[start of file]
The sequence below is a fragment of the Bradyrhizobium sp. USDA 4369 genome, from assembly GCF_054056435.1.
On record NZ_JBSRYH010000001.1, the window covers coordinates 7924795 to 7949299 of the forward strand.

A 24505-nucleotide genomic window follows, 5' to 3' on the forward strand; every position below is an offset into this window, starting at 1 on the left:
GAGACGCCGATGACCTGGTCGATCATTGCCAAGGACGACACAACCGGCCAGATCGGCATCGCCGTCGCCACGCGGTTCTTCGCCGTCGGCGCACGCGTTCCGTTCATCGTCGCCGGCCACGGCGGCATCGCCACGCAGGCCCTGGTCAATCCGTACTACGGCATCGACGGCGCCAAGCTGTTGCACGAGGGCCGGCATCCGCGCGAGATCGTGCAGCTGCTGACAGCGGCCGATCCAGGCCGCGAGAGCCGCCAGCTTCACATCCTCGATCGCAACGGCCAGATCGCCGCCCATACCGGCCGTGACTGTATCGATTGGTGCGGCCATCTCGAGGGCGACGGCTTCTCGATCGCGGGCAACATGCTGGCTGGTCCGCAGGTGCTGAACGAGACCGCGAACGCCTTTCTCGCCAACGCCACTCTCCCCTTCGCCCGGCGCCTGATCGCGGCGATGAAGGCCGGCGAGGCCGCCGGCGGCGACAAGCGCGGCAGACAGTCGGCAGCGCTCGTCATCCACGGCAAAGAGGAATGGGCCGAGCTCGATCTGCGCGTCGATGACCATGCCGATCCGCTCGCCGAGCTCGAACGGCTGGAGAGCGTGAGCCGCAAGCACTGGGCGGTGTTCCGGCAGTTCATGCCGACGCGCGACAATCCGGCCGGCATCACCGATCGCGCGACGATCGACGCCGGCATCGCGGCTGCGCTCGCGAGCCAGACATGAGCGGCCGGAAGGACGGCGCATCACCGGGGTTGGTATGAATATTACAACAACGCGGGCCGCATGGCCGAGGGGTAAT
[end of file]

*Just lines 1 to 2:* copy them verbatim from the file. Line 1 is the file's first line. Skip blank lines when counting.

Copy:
The sequence below is a fragment of the Bradyrhizobium sp. USDA 4369 genome, from assembly GCF_054056435.1.
On record NZ_JBSRYH010000001.1, the window covers coordinates 7924795 to 7949299 of the forward strand.